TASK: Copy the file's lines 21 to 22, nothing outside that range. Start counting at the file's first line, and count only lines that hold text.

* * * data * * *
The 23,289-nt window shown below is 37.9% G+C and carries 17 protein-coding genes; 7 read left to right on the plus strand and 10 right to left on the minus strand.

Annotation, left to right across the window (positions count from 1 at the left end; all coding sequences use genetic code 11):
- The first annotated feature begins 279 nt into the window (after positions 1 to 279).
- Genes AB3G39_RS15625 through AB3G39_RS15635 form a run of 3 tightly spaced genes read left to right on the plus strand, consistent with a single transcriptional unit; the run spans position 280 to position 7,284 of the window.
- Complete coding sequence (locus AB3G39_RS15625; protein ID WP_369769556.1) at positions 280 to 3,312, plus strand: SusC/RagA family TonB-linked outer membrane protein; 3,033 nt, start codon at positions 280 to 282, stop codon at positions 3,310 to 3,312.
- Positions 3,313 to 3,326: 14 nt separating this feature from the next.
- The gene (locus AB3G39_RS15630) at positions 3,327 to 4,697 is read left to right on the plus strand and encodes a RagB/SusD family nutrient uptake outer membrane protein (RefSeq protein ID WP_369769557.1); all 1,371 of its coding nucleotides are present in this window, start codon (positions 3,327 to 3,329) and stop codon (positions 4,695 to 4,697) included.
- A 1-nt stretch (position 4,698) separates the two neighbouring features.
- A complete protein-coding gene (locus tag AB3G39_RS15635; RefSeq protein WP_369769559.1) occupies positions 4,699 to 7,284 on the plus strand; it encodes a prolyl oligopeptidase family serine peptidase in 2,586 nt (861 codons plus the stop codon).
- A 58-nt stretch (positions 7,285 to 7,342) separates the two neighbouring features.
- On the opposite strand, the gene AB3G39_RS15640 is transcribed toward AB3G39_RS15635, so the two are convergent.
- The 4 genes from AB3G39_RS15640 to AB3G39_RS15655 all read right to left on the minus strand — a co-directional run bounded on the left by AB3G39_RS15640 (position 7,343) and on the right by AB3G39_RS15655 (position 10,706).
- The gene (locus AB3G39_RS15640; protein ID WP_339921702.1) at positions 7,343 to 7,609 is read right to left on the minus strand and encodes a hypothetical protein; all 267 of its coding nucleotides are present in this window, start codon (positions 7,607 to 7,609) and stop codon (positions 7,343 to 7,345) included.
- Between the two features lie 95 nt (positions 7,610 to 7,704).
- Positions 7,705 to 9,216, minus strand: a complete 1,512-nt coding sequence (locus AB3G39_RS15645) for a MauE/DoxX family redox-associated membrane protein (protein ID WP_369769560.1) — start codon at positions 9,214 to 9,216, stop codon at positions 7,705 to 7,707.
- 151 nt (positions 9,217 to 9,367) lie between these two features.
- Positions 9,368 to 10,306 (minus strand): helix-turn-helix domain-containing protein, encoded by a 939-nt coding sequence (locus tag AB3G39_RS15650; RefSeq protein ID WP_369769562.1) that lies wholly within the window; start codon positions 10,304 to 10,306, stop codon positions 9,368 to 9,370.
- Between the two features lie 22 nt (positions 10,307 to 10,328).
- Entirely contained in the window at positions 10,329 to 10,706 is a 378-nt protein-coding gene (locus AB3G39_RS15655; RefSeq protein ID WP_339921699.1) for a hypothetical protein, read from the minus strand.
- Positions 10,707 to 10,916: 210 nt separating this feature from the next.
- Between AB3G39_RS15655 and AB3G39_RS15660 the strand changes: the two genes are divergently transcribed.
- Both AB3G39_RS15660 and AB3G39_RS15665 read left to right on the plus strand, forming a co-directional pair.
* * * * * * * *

- Between AB3G39_RS15655 and AB3G39_RS15660 the strand changes: the two genes are divergently transcribed.
- Both AB3G39_RS15660 and AB3G39_RS15665 read left to right on the plus strand, forming a co-directional pair.